In between, there was “27. Relocate the company to Bangalore and make it cheap, cheap, cheap,” “52. Return to the heady days of yore by insisting that Steve Jobs regrow his beard,” and “81. Merge with Sega and become a game company.”

All of this is by way of background to the news that Apple has reported a fall in quarterly sales, the first time its revenue has fallen in 13 years. Apple shares were hovering around $104 when the company released its report yesterday. Half an hour later, the stock price had declined eight percent to under $97. For those prone to panic, it’s worth noting that Apple has a cash hoard of $233 billion, which is more than all the foreign currency reverses around the world, and with a market capitalization $575 billion, it’s the world’s most valuable publicly traded company. Hold those tears.

People have become impatient with Apple because it doesn’t produce something amazing every 12 months. The reality, however, is that major technological innovation is the exception, not the rule. Iteration of the existing product line is the pedestrian norm. Apple has some big cards up its sleeve, however. The company is said to be working on an electric car, stealing engineers from Tesla and looking for test locations in California. It is also filing patents that suggest it’s toying with some kind of a virtual reality device. There’s no need to cry or pray for Apple.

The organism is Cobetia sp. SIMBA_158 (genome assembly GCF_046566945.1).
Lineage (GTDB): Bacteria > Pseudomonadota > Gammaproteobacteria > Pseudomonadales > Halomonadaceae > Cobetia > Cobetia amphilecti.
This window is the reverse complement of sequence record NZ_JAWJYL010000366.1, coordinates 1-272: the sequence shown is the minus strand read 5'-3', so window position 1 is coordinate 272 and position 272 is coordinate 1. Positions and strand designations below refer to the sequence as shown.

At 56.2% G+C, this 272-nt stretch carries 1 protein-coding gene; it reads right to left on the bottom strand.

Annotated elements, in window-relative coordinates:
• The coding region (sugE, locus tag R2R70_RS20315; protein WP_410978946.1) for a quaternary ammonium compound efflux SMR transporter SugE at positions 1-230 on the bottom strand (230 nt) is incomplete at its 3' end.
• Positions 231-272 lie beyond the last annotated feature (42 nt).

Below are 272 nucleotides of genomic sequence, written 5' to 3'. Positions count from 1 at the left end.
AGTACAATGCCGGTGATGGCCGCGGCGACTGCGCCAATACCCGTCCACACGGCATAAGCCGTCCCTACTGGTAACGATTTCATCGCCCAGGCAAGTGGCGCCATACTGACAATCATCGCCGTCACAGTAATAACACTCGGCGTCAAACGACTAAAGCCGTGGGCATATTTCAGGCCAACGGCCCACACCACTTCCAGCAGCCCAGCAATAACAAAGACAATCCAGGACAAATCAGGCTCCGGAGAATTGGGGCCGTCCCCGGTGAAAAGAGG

Wired Apple Pray


Elon Musk and the Quest for a Fantastic Future

Wednesday, 13 May, 2015 0 Comments

Coming next week: Elon Musk: Tesla, SpaceX, and the Quest for a Fantastic Future by Ashlee Vance, a technology writer for Bloomberg Businessweek based in Palo Alto. From the Amazon blurb:

“Written with exclusive access to Musk, his family and friends, the book traces the entrepreneur’s journey from a rough upbringing in South Africa to the pinnacle of the global business world. Vance spent more than 30 hours in conversation with Musk and interviewed close to 300 people to tell the tumultuous stories of Musk’s world-changing companies: PayPal, Tesla Motors, SpaceX and SolarCity, and to characterize a man who has renewed American industry and sparked new levels of innovation while making plenty of enemies along the way.”